A guided-missile destroyer is a destroyer designed to launch guided missiles. Many are also equipped to carry out anti-submarine, anti-air, and anti-surface operations. The NATO standard designation for these vessels is DDG. Nations vary in their use of destroyer D designation in their hull pennant numbering, either prefixing or dropping it altogether. The U.S. Navy has adopted the classification DDG in the American hull classification system.

In addition to the guns, a guided-missile destroyer is usually equipped with two large missile magazines, usually in vertical-launch cells. Some guided-missile destroyers contain powerful radar systems, such as the United States’ Aegis Combat System, and may be adopted for use in an anti-missile or ballistic-missile defense role. This is especially true of navies that no longer operate cruisers, so other vessels must be adopted to fill in the gap.

Ingalls Shipbuilding

Ingalls Shipbuilding is a shipyard located in Pascagoula, Mississippi, United States, originally established in 1938, and now part of Huntington Ingalls Industries. It is a leading producer of ships for the United States Navy, and at 12,500 employees, the second largest private employer in Mississippi with WalMart being the largest with 24,000 employees.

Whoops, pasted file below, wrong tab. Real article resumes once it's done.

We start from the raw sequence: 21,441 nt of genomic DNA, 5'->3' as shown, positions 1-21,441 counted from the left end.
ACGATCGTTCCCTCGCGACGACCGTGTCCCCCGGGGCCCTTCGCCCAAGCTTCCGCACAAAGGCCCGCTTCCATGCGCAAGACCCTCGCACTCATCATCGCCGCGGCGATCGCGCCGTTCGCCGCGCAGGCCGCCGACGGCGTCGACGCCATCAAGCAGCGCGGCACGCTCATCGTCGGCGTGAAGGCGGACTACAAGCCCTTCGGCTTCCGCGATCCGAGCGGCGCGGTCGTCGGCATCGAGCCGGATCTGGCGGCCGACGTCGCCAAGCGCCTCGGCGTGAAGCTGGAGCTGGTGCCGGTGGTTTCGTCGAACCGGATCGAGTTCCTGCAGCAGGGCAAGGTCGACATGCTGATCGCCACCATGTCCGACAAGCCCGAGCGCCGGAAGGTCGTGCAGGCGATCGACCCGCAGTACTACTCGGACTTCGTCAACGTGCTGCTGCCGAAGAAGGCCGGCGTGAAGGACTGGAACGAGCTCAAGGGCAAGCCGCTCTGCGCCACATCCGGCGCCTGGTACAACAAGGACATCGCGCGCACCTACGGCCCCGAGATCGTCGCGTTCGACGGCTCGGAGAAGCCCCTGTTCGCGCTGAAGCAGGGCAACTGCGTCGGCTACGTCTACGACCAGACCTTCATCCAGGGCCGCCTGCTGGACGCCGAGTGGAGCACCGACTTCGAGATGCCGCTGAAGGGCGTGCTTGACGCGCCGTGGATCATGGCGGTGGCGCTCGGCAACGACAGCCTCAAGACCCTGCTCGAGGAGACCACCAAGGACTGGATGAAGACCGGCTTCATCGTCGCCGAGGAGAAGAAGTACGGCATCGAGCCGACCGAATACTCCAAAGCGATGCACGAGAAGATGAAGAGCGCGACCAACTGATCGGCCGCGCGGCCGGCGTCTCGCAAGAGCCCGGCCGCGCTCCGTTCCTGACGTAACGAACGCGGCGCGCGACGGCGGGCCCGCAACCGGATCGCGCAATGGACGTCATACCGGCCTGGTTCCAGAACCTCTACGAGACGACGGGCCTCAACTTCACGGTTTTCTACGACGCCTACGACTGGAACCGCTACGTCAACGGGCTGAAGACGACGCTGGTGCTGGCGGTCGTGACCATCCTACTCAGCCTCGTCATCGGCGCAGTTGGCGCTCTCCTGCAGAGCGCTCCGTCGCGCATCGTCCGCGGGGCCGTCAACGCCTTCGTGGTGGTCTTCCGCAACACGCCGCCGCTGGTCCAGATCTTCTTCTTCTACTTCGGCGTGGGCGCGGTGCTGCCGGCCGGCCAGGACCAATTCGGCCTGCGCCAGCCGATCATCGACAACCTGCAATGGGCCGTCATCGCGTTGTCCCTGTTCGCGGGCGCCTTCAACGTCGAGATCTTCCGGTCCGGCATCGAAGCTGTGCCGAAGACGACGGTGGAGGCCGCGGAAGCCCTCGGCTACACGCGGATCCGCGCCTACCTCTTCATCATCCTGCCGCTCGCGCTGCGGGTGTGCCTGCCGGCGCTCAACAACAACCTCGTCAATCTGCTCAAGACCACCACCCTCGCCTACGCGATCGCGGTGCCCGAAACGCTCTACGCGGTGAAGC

List of current ships of the United States Navy

The United States Navy has approximately 490 ships in both active service and the reserve fleet, with approximately 90 more in either the planning and ordering stages or under construction, according to the Naval Vessel Register and published reports. This list includes ships that are owned and leased by the U.S. Navy; ships that are formally commissioned, by way of ceremony, and non-commissioned. Ships denoted with the prefix "USS" are commissioned ships. Prior to commissioning, ships may be described as a "pre-commissioning unit" or PCU, but are officially referred to by name with no prefix. US Navy support ships are often non-commissioned ships organized and operated by Military Sealift Command. Among these support ships, those denoted "USNS" are owned by the US Navy. Those denoted by "MV" or "SS" are chartered.